MEMPHIS (WMC TV) - I've covered many a tornado, hurricane and flood in almost 20 years of broadcast news.
But I'll never pretend to really know a disaster victim's suffering.
I can't imagine seeing my roof missing or my furniture floating in five feet of water smack in the middle of my living room.
I can understand the temptation to strap on your boots and start ripping out carpet, padding and drywall.
First of all, you don't know what's in it.
Snakes and dead animals.
Wade in all that, and now you have medical concerns on top of your damage.
Secondly, you may violate your homeowners insurance policy.
David Allen of AAA Restoration Services here in Memphis(http://www.aaarestoration.com/news.php) is one of my trusty experts in disaster clean-up.
He said most insurance companies use third-party labs to take samples from the carpet fiber, dry wall and other materials in flooded homes to figure out what's covered.
If you start yanking that stuff out, it's like stomping all over a crime scene. You destroy evidence -- and your insurance company won't pay.
Allen said before you do anything, CALL YOUR INSURANCE AGENT OR COMPANY. They may tell you to go ahead and move a few possessions to dry land.
But they should recommend a PREFERRED VENDOR LIST of contractors they'll cover who can come out, clean out and do minor repairs before the adjuster gets on the scene.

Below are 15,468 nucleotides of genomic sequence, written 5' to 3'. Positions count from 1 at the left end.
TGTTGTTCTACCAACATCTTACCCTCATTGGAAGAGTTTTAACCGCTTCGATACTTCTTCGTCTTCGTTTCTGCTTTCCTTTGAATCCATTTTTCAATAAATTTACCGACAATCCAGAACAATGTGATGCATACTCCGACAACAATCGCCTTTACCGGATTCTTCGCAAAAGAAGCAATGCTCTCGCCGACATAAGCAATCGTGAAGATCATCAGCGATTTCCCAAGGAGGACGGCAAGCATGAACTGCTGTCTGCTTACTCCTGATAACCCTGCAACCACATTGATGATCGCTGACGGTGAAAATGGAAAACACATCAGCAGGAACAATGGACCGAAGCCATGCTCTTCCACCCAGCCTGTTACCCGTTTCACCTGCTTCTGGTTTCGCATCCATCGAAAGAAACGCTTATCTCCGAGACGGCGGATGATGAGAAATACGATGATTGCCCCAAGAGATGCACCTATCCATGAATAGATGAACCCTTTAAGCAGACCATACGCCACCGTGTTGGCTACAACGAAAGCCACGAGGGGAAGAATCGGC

If your agent cannot recommend a preferred contractor, you do the same thing you'd do if it was a typical home repair job. Shop contractors with good ratings from the Better Business Bureau (http://memphis.bbb.org/) and from your state contractors board or attorney general's office:
Tennessee Department of Commerce & Insurance (Contractors Board): http://tn.gov/commerce/boards/contractors/index.shtml
Get written estimates that include very specific line-items of the work to be done. Once you pick a contractor, make sure the proposed work meets your insurance policy's restrictions and filing requirements.
Just don't start doing work yourself without knowing your policy's limitations. If you do, you're just giving your insurance an excuse not to pay your claims.